adequate cardiac output, Hgb
What is the purpose of a ventilator?
supports patients until they recover the ability to breathe independently
a bridge to long term mechanical ventilation...or until a decision is made to withdraw ventilatory support
How do you verify appropriate placement of an endotrachial tube?
End tidal CO2 detector...watch for a color change
Auscultate lungs for breath sounds
Auscultate epigastrum for the absence of air
Details about a Pressure Regulated Volume Control Ventilator
the ventilator monitors each breath and compares it to the tidal volume
If the delivered volume is too low, the pressure is increased on the next breath, and vice versa
Details about a Pressure Support Ventilator
used to assist with the weaning of a patient off a vent
patient must be able to initiate breath in this modality
Name and describe 2 non invasive mechanical ventilators
BIPAP-two different pressure levels, one for inspiration and one for expiration
CPAP-constant pressure is delivered
**Have to be able to breathe spontaneously on their own
How does an invasive ventilator work?
ET or trach is placed in the patient and air is pushed in to the patients lungs(inhalation) and exhalation is passive
What is PEEP?
positive pressure applied at the end of expiration to improve oxygenation by opening collapsed alveoli
What is the purpose of PEEP?
to maintain or improve oxygenation while limiting the risk of O2 toxicity
What does PEEP prevent?
small airway collapse at the end of expiration to increase oxygenation
List ongoing nursing care of a patient on a vent
assess position/placement of tube
doc tube placement in cm at teeth/lips
soft wrist restraints to prevent extubation
suction oral/tracheal secretions
assess respirotary status q1-2 hrs
reposition ET tube q24h
assess for skin breakdown
provide adequate nutrition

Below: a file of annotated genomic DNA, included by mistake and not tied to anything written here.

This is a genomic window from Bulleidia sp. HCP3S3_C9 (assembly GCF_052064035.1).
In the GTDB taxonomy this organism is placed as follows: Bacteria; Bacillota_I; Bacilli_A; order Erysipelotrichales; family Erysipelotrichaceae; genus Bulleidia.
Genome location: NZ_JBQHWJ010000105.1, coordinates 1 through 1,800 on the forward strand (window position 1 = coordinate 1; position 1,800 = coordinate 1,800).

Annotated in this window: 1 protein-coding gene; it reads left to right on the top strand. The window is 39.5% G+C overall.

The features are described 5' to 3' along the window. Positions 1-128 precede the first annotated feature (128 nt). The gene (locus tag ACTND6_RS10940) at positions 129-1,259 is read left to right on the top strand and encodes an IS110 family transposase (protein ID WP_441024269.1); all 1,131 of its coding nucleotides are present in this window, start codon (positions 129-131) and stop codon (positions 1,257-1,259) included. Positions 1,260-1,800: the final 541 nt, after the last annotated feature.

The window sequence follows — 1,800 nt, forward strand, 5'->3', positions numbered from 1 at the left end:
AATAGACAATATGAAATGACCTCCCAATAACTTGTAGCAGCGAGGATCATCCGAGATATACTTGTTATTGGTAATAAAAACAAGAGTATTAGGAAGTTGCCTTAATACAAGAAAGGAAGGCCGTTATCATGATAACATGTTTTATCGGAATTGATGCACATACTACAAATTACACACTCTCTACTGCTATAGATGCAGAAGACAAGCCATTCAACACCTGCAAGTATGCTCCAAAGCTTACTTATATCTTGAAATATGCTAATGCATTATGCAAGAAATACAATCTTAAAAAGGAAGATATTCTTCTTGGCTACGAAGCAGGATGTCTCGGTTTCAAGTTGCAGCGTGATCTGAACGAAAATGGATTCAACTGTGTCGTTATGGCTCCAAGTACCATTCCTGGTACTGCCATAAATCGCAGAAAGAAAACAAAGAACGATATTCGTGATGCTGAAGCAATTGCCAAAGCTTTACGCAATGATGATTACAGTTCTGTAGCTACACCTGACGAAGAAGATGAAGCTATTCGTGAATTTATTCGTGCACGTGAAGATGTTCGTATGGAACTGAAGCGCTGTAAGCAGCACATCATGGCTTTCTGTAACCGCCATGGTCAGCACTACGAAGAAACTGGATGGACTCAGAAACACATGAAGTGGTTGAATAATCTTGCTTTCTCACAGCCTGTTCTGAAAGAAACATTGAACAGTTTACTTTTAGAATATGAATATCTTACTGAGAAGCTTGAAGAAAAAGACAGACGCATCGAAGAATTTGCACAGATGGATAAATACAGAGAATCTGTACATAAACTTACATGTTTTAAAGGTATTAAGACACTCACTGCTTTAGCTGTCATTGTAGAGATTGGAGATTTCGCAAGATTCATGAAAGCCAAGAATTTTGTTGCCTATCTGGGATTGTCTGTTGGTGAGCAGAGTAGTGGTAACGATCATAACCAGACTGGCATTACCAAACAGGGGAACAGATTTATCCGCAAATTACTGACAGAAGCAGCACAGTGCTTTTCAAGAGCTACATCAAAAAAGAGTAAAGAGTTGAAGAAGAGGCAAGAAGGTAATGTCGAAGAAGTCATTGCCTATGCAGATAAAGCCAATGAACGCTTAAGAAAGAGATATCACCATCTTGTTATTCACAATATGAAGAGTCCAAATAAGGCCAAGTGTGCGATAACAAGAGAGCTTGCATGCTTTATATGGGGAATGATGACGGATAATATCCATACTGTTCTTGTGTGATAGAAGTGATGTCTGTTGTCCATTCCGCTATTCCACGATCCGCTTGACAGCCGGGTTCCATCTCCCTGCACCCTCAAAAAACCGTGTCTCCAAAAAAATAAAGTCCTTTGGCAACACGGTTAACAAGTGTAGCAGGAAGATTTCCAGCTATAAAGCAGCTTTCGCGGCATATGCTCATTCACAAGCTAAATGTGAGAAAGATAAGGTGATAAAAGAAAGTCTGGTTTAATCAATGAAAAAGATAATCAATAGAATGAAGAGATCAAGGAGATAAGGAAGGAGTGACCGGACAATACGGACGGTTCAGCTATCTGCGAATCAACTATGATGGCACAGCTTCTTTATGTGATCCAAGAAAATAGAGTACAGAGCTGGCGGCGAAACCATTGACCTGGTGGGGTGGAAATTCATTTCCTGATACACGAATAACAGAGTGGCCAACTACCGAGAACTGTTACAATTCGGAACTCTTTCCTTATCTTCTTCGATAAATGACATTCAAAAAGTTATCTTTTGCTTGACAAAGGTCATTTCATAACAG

Monitoring of cuff pressure on a vent patient
must be below 20mmHg
assess for air leaks
How can you tell that there is a possible air leak in a ventilated patient?
What is a low pressure alarm signaling on a ventilated patient?
possible disconnection or leak in the system
loss of airway from total/partial extubation
ET tube/Trach cuff leak
What is a high pressure alarm signaling on a ventilated patient?
an increase pressure from sputum, fluid condensation, coughing, pneumothorax, bronchospasm, kink in tube
anything that will cause an increased resistance, obstruction
When do you suction? Rules of suctioning....
coughing, coarse rhonchi, high pressure, decreased spo2
hyperoxygenate....120max for 15 sec
assess for dysrhythmias....stop
monitor SaO2....<85% stop
dont put saline down ET Tube
How do you prevent VAP?
oral care with Peridex and tooth brushing
positioning to prevent aspiration...HOB at 30
prophylactic stress ulcer meds
dont change tubes regularly
S/S of VAP
CXR with pulmonary infiltrates
ABCDE bundle to facilitate weaning from mechanical ventilation is aimed at reducing....
development of delirium
all of which harm patients
Breathing trial..see if can spont. breath on own
Coordination....work with RT to get off vent
Delirium...are they delirious?
Early...can they get up and walk around the room while vented?
RN's collaborate with RT and Critical Care MD to wean a patient from vent....what criteria needs to be met to wean them....
awake and alert
negative inspiratory pressure >-20 H2O
Not on resp. depressant meds or anesthesia
Protective reflexes in tact
clear breath sounds
Most common way to wean a person from a ventilator
Indicators that vent weaning isnt going well...
SBP increase/decrease by 20
RR increase by 10 or above 30
HR increase/decrease by 20 or above 120
Most common sign that an older person is suffering from hypoxemia
change in mental status
Low SVO2 means....and caused by?
persons consuming more oxygen than the body has in reserves
High SVO2 means...
there's a maldistribution of blood related to SEPSIS